Apocalipopótese and After
Introduced by Nicholas Fitch
Friday, May 16, 2014, 7:00 p.m.
Theater 2 (The Roy and Niuta Titus Theater 2), T2
Artistic experimentation in Rio during the 1960s culminated in the collective exhibition Apocalipopótese, in Rio’s Atero do Flamengo park. Documented in beautiful 16mm by the marginal poet Raymundo Amado, the exhibition included Lygia Pape’s Ovos (Eggs), cloth boxes from which an enclosed person breaks forth; Antonio Manuel’s Urnas quentes, wooden boxes that participants broke open to reveal slogans like “Down with the Dictatorship” and “Power to the People”; and poet Torquato Neto and critic Frederico Morais donning Oiticica’s Parangolé capes. The exhibition marked the passage from the 1960s to the 1970s in the work of the group of artists around Clark and Oiticica.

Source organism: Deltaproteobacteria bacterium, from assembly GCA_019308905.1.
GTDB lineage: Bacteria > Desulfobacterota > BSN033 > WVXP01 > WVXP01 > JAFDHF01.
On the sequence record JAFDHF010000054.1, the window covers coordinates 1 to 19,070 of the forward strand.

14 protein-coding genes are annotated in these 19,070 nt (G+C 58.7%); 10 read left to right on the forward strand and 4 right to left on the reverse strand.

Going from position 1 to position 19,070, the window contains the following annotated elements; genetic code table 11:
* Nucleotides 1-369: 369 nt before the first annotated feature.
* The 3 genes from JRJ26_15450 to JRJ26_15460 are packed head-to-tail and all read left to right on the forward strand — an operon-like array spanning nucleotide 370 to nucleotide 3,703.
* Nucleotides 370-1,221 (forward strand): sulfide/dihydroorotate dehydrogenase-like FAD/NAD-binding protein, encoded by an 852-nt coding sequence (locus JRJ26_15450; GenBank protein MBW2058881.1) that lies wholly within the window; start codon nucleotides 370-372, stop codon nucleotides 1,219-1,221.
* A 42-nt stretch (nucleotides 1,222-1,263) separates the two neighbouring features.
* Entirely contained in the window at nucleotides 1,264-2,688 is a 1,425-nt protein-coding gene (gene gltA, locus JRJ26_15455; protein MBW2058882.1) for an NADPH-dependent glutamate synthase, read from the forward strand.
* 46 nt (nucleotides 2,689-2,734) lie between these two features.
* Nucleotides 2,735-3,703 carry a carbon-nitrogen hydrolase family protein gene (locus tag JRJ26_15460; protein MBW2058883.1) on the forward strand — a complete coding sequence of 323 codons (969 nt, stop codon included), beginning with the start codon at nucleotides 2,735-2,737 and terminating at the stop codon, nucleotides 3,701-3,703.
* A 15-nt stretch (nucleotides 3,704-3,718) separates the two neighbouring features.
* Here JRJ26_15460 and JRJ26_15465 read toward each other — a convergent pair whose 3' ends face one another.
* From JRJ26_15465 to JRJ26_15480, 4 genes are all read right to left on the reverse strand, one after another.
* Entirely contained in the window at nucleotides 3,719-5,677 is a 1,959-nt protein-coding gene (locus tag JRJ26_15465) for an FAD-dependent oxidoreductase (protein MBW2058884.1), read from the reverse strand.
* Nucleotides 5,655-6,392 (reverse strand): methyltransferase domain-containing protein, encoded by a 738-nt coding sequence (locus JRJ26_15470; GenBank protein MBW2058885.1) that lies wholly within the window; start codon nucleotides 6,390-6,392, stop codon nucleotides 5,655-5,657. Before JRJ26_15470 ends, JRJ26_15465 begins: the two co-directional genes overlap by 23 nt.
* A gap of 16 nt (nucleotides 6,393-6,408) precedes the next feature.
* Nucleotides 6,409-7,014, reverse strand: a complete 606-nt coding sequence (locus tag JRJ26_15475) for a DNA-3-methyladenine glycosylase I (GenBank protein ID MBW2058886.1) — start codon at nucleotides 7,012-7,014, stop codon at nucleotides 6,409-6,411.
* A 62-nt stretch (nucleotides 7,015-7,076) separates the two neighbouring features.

1968. Brazil. Directed by Raymundo Amado. 9 min.
1963. Brazil. Directed by Lygia Pape. 1 min.
1972. Brazil. Directed by Rubens Gerchman. 12 min.
1975. Brazil. Directed by Antonio Manuel. 7 min.
Agripina é Roma-Manhattan
1972. USA. Directed by Hélio Oiticica. 15 min.
1979. Brazil. Directed by Ivan Cardoso. 13 min.
In conjunction with the exhibition Lygia Clark: The Abandonment of Art, 1948–1988
In the Film exhibition On the Edge: Brazilian Film Experiments of the 1960s and Early 1970s
Sign up for now to receive MoMA's biweekly Film E-News